Randal O’Toole: Fix Environmental Problems, Don’t “Fix” Behavior

by David Bier on December 29, 2011

in Blog

Randal O’Toole used to be a mainstream environmentalist until he saw how government operated. In Gridlock: Why We’re Stuck in Traffic and What to Do About It, O’Toole (known as the Antiplanner over on his blog) describes how “behavioral” solutions to environmental problems fail, and why technical solutions that get the government out of people’s behavioral choices is the way to go.

Gridlock was published in 2009

When I went to college at Oregon State University, Ralph Nader came to Oregon and inspired students to form the Oregon Student Public Interest Research Group to do research on social and environmental issues. In the summer of 1972, I was one of the group’s first student interns, and I worked on air pollution issues….

Because of traffic congestion, Portland’s worst pollution was downtown. So I proposed that Portland’s three-year-old transit agency, TriMet, contract with churches on the city’s periphery to use their parking lots as weekday park-and-ride stations. This would allow commuters to leave their cars well outside of downtown.

Once downtown, people still might need to get around, so I proposed that Trimet create a demand-responsive jitney bus system. Signal boxes on every street corner would allow people to call a bus. The nearest bus would pick them up and, after picking up or dropping off other people, drop them off at their downtown destination. The hardware and software for such a system was commercially available but had never been used in the U.S.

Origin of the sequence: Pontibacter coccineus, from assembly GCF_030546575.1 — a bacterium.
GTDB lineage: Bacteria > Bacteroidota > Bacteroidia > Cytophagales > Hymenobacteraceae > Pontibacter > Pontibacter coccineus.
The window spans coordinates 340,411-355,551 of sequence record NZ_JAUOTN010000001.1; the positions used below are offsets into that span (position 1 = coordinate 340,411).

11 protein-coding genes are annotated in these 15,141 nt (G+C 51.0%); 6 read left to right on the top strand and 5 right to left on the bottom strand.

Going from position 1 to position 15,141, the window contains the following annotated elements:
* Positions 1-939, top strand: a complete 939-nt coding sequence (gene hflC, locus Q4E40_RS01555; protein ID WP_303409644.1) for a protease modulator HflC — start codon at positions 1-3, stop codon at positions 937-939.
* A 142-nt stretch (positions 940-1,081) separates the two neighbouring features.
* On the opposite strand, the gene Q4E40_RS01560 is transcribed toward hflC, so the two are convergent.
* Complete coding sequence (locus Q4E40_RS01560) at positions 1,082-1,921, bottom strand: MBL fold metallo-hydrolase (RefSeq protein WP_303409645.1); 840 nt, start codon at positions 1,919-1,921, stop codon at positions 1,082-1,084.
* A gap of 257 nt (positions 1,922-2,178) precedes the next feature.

Portland’s traffic engineer had a very different solution to the city’s air pollution problems. Cars pollute the most at low speeds, he pointed out. So his idea was to install a traffic signal coordination system on downtown at faster speeds. According to his department’s calculations, this program, combined with the EPA’s stricter air pollution controls on new cars, would bring the city in compliance of EPA’s pollution standards by 1980. I worried speeding up downtown traffic would simply bring in more traffic, which would offset the clean-air benefits of higher speeds. But the city adopted the traffic engineer’s plan….

More than 30 years of experience have proven I was wrong in 1972. Various technical solutions to air pollution have had a tremendous effect in cleaning the air. They also greatly contributed to improved auto and highway safety. Behavioral solutions, however, have had either no effect or such a tiny effect at such a huge cost that they were not worth the effort.

Between 1970 and 2006, American driving grew by 166 percent. Yet according to the EPA, total emissions of carbon monoxide from automobiles and trucks decreased by 67 percent; nitrogen oxides decreased by 48 percent; volatile organic compounds decreased by 77 percent; particulates decreased by 63 percent; and lead fell by more than 98 percent. These improvements are entirely due to technical solutions. The most important of these is tailpipe controls such as catalytic converters. New cars today emit less than 10 percent of the pollution per mile of cars built in 1970; some, less than 1 percent. New cars are cleaner every year, so as they replace older cars on the road, automotive air pollution problems are steadily disappearing.